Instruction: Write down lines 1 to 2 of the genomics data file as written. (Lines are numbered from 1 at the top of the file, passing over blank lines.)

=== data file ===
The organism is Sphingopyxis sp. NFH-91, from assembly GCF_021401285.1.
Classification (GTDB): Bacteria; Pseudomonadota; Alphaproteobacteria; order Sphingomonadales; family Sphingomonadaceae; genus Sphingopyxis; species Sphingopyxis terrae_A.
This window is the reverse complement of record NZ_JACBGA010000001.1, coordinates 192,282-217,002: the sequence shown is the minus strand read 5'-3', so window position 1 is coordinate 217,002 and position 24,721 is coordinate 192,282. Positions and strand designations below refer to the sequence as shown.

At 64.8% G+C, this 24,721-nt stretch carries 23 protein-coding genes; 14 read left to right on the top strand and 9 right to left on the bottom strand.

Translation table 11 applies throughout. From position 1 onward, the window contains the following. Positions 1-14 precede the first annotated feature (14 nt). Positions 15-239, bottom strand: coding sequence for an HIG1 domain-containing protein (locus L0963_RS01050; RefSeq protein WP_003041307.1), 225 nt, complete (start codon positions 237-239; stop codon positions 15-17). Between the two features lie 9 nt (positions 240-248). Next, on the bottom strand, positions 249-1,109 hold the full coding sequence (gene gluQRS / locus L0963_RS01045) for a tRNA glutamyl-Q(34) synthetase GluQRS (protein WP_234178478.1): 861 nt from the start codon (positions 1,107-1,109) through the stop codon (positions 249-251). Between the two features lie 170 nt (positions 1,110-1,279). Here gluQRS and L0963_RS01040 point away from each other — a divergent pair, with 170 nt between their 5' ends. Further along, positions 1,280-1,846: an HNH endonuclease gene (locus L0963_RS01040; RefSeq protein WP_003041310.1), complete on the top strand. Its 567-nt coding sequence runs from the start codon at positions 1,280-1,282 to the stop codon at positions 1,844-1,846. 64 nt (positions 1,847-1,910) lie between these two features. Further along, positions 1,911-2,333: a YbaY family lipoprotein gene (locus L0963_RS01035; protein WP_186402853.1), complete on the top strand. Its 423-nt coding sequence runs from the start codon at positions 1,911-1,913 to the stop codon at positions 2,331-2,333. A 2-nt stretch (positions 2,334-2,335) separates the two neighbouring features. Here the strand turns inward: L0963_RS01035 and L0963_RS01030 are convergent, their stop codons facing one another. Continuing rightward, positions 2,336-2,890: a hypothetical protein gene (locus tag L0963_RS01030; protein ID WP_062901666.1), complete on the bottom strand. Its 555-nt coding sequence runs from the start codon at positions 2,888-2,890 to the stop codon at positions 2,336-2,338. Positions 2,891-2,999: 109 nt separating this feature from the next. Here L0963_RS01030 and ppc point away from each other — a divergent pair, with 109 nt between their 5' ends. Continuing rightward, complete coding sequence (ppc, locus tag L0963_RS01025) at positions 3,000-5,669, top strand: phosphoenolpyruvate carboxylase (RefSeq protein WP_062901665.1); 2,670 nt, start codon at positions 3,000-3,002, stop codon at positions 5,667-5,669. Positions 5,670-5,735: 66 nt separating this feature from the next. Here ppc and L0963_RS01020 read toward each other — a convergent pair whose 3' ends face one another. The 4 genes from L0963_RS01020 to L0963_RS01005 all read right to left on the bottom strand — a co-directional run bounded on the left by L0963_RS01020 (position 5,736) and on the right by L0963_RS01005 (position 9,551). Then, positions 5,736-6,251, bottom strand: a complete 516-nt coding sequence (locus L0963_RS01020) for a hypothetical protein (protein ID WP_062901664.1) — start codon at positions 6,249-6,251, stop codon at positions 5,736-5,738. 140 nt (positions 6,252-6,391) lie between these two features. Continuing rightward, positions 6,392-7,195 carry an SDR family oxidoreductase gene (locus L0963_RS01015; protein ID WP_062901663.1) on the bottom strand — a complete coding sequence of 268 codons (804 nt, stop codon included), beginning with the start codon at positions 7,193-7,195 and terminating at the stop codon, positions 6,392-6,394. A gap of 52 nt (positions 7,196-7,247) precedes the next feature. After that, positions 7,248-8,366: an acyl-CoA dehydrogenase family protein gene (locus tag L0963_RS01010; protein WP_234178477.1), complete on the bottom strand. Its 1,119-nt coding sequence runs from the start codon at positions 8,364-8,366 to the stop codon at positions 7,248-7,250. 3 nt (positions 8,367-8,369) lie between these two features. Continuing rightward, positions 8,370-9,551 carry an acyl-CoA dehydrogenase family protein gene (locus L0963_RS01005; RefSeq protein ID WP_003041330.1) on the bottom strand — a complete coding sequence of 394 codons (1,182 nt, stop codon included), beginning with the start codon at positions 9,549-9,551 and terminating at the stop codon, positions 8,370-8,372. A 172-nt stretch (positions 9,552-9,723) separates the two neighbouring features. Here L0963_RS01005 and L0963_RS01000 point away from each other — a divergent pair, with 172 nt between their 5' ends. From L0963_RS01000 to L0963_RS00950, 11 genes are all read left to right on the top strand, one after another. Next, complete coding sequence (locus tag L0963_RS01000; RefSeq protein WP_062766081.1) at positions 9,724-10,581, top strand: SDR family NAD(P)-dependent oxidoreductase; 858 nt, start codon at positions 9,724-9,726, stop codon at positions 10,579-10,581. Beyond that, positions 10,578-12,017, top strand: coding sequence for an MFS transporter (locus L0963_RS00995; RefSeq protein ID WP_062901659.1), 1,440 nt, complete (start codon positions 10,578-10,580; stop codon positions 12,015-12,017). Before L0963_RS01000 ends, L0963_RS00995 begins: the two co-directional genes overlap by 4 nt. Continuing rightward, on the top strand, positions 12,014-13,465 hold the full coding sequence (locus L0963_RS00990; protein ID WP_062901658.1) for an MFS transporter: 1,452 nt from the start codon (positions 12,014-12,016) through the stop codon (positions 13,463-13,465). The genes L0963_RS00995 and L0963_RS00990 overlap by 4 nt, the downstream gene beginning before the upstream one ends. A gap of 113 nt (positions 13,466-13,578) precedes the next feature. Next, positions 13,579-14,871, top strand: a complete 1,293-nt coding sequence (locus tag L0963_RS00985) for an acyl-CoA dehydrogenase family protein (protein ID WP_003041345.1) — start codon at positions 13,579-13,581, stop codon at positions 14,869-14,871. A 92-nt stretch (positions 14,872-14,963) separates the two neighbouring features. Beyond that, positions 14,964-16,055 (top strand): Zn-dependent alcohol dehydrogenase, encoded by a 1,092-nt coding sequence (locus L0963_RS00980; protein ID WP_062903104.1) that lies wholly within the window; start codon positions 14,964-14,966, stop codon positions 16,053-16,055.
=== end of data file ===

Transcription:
The organism is Sphingopyxis sp. NFH-91, from assembly GCF_021401285.1.
Classification (GTDB): Bacteria; Pseudomonadota; Alphaproteobacteria; order Sphingomonadales; family Sphingomonadaceae; genus Sphingopyxis; species Sphingopyxis terrae_A.